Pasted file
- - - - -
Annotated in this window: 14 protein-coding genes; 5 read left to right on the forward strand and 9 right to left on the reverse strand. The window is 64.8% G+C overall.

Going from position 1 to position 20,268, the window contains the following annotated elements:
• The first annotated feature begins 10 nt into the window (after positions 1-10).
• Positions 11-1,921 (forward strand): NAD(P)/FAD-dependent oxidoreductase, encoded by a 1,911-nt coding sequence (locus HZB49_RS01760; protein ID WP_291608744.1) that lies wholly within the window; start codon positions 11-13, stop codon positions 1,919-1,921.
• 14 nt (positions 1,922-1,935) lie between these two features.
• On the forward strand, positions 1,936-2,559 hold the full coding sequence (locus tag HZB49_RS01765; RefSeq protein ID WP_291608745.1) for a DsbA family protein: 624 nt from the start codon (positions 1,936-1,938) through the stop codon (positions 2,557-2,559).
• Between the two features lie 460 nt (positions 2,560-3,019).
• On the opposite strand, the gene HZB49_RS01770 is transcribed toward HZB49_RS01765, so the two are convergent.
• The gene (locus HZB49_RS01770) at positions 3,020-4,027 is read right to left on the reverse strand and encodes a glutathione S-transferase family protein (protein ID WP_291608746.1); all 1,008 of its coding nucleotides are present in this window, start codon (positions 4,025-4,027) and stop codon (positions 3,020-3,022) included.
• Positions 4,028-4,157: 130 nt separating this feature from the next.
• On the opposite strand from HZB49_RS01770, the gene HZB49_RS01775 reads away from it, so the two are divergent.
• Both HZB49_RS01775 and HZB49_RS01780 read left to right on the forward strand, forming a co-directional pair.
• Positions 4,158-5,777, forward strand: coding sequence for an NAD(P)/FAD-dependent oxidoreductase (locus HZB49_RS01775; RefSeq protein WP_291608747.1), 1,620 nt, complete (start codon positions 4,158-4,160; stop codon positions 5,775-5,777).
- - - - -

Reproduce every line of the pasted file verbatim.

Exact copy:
Annotated in this window: 14 protein-coding genes; 5 read left to right on the forward strand and 9 right to left on the reverse strand. The window is 64.8% G+C overall.

Going from position 1 to position 20,268, the window contains the following annotated elements:
• The first annotated feature begins 10 nt into the window (after positions 1-10).
• Positions 11-1,921 (forward strand): NAD(P)/FAD-dependent oxidoreductase, encoded by a 1,911-nt coding sequence (locus HZB49_RS01760; protein ID WP_291608744.1) that lies wholly within the window; start codon positions 11-13, stop codon positions 1,919-1,921.
• 14 nt (positions 1,922-1,935) lie between these two features.
• On the forward strand, positions 1,936-2,559 hold the full coding sequence (locus tag HZB49_RS01765; RefSeq protein ID WP_291608745.1) for a DsbA family protein: 624 nt from the start codon (positions 1,936-1,938) through the stop codon (positions 2,557-2,559).
• Between the two features lie 460 nt (positions 2,560-3,019).
• On the opposite strand, the gene HZB49_RS01770 is transcribed toward HZB49_RS01765, so the two are convergent.
• The gene (locus HZB49_RS01770) at positions 3,020-4,027 is read right to left on the reverse strand and encodes a glutathione S-transferase family protein (protein ID WP_291608746.1); all 1,008 of its coding nucleotides are present in this window, start codon (positions 4,025-4,027) and stop codon (positions 3,020-3,022) included.
• Positions 4,028-4,157: 130 nt separating this feature from the next.
• On the opposite strand from HZB49_RS01770, the gene HZB49_RS01775 reads away from it, so the two are divergent.
• Both HZB49_RS01775 and HZB49_RS01780 read left to right on the forward strand, forming a co-directional pair.
• Positions 4,158-5,777, forward strand: coding sequence for an NAD(P)/FAD-dependent oxidoreductase (locus HZB49_RS01775; RefSeq protein WP_291608747.1), 1,620 nt, complete (start codon positions 4,158-4,160; stop codon positions 5,775-5,777).